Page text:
Day 4 of #CatWeek
Read part four of an exclusive extract from Molly and the Cat Café.
Read an exclusive extract from Molly and the Cat Café.
‘Guess what, Soph. We have a new member of the family!’
Debbie swung the café door open triumphantly, brandishing the cat carrier in front of her. Sophie was sitting on a stool behind the serving counter, frowning as she swiped her thumb across her phone. A slight rolling of her eyes was the only indication that she had heard Debbie’s words. Her apathy did nothing to dent my euphoria, however, as Debbie released me from the carrier into the empty café.
She gave me a quick rub behind the ears, before pulling an apron over her head and disappearing into the kitchen. Without acknowledging either of us, Sophie wordlessly grabbed her coat and vanished out onto the street. Realizing that I was free to explore, I headed upstairs, keen to see Debbie’s home, and the rooms I had fantasized about for so long.
The flat was low-ceilinged and felt cramped, as if more rooms had been fitted inside than there was space to accommodate. A narrow hallway opened into a tiny kitchen and bathroom on one side, and a square room that overlooked the alley on the other. The room was fairly large, but was dominated by the dining table and chairs immediately in front of the door, and by a deep three-seater sofa along the wall. A modest television set stood in the alcove next to the open fireplace, which, I was disappointed to note, showed no signs of recent use. There was yellowing woodchip paper on the walls and a threadbare carpet underfoot, but Debbie had gone to great lengths to make it homely, with flowers on the dining table, soft rugs placed over the carpet and pictures on the walls.
A short flight of stairs led from the hallway to Debbie and Sophie’s compact bedrooms, tucked under the building’s eaves. I poked my head around the door on my right, peering into what I deduced must be Sophie’s room. I picked a fastidious route between the dirty clothes, balled-up tissues and damp towels that littered the floor. As I brushed past a chair I dislodged a messy heap of clothes, which had been thrown onto the seat-back. The pile toppled over, startling me as they hit the floor behind me. I dashed out of the room, hoping that, given the state of the rest of the bedroom, Sophie wouldn’t notice the additional mess.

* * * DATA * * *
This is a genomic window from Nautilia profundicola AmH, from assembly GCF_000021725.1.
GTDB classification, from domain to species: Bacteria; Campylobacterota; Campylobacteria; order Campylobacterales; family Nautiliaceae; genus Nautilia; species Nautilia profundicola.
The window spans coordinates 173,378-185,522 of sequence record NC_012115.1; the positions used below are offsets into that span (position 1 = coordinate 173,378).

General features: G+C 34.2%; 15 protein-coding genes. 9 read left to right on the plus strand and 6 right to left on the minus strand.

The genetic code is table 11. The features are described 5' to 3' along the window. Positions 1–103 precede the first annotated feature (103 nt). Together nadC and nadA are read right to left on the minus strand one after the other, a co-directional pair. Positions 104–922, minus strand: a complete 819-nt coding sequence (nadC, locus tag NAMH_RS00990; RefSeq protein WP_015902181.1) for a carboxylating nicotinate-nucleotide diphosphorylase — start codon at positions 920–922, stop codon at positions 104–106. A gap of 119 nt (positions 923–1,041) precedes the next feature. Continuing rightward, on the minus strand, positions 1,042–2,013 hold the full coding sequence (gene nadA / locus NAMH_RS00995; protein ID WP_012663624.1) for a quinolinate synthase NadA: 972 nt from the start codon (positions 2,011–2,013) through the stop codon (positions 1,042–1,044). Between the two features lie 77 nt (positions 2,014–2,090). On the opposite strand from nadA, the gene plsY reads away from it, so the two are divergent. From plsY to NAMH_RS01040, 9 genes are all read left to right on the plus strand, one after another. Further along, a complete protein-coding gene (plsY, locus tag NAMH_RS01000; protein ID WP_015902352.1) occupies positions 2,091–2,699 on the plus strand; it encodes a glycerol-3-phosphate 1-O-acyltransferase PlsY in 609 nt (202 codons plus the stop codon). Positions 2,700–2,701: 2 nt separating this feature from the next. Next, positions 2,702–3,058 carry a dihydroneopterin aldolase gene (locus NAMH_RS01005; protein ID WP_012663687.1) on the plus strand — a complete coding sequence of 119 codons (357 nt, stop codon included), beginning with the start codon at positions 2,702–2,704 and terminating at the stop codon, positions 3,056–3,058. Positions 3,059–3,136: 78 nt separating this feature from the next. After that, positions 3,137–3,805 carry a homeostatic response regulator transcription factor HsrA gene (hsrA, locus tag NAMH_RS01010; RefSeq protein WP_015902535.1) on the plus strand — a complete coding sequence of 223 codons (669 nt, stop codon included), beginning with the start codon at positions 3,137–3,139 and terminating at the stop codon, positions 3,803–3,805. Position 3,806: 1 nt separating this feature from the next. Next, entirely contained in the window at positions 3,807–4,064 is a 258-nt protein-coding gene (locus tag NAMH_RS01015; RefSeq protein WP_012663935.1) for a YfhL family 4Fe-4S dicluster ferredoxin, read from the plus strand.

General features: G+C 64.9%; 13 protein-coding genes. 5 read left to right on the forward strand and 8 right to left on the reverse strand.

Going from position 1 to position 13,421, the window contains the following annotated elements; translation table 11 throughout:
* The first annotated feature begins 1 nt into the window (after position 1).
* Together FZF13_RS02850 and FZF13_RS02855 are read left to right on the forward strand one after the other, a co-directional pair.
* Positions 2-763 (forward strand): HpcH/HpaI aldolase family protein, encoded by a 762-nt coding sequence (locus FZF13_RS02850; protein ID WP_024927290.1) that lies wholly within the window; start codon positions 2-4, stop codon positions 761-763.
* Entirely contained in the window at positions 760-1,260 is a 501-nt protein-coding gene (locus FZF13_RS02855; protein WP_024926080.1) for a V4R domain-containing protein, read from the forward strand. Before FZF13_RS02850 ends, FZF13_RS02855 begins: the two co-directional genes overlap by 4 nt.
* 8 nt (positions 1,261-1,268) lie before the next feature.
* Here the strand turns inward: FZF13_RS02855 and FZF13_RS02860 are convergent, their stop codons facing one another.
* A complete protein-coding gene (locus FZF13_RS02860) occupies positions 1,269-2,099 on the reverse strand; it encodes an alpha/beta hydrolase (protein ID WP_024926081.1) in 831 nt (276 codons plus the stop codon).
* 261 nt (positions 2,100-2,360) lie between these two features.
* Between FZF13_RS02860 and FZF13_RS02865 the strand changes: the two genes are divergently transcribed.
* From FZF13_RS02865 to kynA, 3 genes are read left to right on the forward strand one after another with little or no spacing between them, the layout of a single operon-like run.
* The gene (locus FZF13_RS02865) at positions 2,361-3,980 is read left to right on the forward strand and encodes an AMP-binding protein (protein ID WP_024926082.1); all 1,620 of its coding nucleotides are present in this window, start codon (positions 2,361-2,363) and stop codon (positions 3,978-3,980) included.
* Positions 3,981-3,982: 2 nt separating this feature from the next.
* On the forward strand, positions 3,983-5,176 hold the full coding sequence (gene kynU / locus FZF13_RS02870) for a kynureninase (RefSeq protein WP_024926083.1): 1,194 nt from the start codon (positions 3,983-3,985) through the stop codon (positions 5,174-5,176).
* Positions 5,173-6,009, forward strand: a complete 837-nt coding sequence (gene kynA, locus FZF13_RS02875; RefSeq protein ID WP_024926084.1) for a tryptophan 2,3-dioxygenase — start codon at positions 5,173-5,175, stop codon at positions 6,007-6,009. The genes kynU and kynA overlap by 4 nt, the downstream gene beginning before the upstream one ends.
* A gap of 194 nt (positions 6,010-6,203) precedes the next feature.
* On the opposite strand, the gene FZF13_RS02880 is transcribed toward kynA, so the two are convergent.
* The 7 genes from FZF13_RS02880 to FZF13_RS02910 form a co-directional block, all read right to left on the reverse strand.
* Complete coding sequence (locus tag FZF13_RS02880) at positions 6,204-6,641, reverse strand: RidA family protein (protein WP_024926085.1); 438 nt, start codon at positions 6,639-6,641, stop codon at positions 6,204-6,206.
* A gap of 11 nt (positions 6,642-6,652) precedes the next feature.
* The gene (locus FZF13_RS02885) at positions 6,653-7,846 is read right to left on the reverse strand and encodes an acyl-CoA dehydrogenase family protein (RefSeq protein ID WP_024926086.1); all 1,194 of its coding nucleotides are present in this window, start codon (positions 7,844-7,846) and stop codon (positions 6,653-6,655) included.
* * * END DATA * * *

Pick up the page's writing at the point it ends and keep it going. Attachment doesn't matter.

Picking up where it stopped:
Debbie’s room was no larger than Sophie’s, but was much more welcoming. The bed was covered by a pretty patchwork quilt in shades of blue and silver. I padded across the floor to the dressing table, on which bottles and jars stood in neat rows. A heart-shaped wreath of dried lavender hung from the window above. I breathed deeply, detecting the faintest trace of a scent that would forever make me think of Margery.
Heading back down to the living room, I heard the radiators tick unevenly as the central heating slowed, and I took a moment to savour the fact that, since entering the café the previous day, I had not once felt cold. In the living room I jumped onto the sofa and washed thoroughly, in preparation for a nap, which I knew would be more comfortable than any I had had for months.